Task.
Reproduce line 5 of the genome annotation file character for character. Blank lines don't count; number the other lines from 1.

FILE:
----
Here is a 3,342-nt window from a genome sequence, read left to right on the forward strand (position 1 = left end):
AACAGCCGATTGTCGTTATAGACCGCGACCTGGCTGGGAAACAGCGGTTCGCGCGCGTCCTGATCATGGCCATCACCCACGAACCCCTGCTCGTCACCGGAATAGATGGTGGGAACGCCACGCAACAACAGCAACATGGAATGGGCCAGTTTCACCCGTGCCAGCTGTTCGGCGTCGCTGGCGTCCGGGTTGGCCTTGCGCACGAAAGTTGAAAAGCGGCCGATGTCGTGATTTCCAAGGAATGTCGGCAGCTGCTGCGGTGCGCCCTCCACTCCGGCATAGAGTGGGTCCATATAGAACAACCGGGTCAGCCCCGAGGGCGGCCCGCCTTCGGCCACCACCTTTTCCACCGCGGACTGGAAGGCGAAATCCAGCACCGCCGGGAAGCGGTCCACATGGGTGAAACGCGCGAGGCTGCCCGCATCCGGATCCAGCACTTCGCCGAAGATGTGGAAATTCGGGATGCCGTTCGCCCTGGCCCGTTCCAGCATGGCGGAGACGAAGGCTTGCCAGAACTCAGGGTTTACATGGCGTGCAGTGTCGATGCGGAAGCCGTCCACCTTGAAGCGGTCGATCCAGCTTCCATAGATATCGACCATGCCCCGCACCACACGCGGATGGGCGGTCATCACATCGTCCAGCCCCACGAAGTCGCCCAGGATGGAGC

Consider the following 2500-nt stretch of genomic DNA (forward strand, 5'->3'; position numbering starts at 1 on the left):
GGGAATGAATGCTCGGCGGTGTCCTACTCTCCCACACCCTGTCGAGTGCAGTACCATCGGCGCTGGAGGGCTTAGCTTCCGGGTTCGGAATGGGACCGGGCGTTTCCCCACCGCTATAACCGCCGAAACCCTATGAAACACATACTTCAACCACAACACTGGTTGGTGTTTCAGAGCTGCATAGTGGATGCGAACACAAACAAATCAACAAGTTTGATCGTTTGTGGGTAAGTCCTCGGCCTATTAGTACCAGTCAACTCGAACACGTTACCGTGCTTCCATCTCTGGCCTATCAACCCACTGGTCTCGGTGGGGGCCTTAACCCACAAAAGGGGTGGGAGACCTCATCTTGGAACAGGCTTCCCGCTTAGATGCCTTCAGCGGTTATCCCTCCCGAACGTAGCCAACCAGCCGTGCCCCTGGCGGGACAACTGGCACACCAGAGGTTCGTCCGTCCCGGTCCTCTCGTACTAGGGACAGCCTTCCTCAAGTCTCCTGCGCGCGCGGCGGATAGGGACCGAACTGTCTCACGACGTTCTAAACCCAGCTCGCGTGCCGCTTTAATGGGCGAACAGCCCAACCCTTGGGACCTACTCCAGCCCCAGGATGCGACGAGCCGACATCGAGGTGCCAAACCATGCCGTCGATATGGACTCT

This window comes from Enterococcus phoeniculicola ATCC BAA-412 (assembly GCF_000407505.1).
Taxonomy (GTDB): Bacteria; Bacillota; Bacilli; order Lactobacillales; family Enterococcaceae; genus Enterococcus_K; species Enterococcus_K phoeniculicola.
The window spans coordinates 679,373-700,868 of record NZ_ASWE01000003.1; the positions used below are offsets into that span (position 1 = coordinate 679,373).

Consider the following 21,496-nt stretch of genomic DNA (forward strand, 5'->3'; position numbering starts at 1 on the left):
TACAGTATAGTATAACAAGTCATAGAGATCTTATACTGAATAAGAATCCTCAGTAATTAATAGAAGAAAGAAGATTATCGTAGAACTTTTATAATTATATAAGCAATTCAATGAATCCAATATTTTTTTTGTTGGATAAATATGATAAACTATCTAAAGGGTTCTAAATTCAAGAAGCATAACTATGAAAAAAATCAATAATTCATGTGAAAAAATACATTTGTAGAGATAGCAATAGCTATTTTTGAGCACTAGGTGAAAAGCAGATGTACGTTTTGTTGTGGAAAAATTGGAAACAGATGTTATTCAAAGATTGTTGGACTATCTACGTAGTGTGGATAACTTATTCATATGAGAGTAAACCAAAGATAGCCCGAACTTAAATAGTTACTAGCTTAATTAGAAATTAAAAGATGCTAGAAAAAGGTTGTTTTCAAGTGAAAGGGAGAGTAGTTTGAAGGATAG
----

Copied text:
This window comes from Enterococcus phoeniculicola ATCC BAA-412 (assembly GCF_000407505.1).